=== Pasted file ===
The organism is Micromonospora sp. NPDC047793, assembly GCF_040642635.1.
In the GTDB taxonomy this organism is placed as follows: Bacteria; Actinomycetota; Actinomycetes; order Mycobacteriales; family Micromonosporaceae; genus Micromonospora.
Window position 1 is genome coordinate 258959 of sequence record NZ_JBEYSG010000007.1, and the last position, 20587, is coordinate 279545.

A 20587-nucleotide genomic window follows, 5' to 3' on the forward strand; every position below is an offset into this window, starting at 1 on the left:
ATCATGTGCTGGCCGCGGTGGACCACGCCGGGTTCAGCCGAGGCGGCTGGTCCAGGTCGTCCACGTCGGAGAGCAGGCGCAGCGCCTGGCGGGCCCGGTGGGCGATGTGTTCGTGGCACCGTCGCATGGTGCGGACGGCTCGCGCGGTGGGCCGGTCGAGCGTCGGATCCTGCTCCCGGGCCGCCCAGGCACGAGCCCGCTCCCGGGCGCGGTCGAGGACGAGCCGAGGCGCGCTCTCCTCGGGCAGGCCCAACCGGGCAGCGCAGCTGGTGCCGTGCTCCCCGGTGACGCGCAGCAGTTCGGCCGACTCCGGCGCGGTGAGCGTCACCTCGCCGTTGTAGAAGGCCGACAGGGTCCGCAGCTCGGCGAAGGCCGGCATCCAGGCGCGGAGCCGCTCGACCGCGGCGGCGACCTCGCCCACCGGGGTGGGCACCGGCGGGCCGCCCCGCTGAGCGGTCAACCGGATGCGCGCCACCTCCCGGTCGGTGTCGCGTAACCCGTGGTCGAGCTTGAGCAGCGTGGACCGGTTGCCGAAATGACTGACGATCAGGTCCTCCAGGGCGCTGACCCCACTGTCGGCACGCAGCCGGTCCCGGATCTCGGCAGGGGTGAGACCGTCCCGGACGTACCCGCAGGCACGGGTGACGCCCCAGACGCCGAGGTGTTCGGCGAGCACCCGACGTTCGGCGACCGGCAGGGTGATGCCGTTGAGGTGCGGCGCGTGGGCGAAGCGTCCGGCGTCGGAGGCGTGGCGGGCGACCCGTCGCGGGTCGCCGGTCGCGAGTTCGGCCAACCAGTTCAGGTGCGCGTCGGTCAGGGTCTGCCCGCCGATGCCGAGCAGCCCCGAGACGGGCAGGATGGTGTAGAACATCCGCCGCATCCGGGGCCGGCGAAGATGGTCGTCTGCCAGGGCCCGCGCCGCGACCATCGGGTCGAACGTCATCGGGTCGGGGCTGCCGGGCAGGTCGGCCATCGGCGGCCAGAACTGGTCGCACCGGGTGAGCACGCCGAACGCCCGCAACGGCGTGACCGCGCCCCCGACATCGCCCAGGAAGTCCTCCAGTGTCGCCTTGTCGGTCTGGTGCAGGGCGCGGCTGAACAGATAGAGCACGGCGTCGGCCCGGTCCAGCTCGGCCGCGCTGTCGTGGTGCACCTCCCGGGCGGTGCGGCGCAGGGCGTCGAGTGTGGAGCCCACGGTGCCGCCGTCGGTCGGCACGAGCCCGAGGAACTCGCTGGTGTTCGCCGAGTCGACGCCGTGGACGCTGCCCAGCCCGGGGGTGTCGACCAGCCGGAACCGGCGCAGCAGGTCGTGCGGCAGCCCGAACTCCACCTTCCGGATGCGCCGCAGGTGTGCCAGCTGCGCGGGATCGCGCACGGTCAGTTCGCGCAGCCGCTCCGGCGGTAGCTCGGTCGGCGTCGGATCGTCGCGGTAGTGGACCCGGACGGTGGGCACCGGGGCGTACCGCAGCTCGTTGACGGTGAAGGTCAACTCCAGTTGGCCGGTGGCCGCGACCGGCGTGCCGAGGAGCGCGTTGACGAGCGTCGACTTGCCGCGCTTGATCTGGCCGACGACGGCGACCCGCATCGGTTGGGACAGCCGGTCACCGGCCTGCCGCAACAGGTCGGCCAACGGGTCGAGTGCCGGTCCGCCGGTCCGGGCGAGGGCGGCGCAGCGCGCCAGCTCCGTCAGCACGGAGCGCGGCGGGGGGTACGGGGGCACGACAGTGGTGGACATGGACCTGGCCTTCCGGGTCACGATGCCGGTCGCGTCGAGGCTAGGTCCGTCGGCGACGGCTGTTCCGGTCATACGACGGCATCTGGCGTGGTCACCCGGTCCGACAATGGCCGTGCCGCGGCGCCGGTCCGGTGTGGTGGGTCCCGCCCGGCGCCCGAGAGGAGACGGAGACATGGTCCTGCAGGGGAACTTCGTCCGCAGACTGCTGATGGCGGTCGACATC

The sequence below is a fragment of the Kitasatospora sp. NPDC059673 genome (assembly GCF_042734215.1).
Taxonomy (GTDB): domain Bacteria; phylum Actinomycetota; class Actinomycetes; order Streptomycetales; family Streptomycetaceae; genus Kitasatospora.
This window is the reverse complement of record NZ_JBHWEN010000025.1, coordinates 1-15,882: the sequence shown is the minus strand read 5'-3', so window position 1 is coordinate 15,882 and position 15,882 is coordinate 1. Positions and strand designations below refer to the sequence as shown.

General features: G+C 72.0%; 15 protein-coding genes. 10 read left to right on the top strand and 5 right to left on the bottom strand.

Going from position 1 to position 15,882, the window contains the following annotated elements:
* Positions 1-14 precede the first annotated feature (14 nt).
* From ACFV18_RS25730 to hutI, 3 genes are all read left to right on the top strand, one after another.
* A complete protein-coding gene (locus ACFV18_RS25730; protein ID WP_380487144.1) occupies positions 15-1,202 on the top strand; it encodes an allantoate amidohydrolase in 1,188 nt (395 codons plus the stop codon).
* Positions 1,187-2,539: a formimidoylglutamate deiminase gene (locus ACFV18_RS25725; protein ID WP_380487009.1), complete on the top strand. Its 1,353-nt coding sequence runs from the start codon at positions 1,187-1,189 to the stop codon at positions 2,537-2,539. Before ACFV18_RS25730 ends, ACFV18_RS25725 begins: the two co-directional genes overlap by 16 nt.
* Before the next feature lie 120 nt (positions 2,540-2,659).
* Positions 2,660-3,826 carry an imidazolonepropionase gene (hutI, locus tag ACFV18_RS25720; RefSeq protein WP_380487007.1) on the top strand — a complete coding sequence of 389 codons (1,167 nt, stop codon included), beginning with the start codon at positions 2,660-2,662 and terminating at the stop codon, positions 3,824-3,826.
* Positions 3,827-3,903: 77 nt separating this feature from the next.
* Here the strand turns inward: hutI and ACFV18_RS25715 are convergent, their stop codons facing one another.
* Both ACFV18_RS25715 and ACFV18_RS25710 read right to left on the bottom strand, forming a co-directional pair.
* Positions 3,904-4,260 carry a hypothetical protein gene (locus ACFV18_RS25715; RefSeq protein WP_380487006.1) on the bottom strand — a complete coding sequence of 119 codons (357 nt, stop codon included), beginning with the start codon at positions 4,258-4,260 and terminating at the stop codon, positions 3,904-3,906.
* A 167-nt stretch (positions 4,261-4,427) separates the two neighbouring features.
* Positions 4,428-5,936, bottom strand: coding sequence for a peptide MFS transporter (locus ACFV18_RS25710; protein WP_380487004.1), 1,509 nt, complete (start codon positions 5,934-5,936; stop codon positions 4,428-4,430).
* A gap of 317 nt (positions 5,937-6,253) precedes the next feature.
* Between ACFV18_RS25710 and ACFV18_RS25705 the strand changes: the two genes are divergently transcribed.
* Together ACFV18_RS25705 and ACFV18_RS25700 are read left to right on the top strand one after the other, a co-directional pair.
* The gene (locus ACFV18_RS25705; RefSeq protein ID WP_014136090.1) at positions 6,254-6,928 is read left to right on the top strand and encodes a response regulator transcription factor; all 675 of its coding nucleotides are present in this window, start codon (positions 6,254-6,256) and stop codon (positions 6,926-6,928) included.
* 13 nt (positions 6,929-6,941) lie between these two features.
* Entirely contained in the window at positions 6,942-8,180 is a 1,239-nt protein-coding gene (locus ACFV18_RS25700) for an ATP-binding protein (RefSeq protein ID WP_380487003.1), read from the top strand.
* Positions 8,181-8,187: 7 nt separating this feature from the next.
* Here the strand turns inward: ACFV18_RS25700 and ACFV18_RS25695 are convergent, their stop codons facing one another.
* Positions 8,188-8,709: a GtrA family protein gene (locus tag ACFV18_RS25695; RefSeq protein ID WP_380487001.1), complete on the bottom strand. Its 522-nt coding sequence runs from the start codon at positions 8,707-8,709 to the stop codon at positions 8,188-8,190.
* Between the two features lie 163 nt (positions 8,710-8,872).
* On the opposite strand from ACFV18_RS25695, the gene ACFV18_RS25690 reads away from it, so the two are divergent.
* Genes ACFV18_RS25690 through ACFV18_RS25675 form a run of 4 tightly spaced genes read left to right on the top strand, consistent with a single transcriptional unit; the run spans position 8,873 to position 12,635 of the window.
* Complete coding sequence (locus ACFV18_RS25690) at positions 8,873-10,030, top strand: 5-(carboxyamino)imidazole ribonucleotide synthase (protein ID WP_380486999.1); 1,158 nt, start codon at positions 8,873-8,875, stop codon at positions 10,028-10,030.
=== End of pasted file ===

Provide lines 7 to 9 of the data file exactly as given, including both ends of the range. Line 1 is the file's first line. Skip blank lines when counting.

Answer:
Taxonomy (GTDB): domain Bacteria; phylum Actinomycetota; class Actinomycetes; order Streptomycetales; family Streptomycetaceae; genus Kitasatospora.
This window is the reverse complement of record NZ_JBHWEN010000025.1, coordinates 1-15,882: the sequence shown is the minus strand read 5'-3', so window position 1 is coordinate 15,882 and position 15,882 is coordinate 1. Positions and strand designations below refer to the sequence as shown.

General features: G+C 72.0%; 15 protein-coding genes. 10 read left to right on the top strand and 5 right to left on the bottom strand.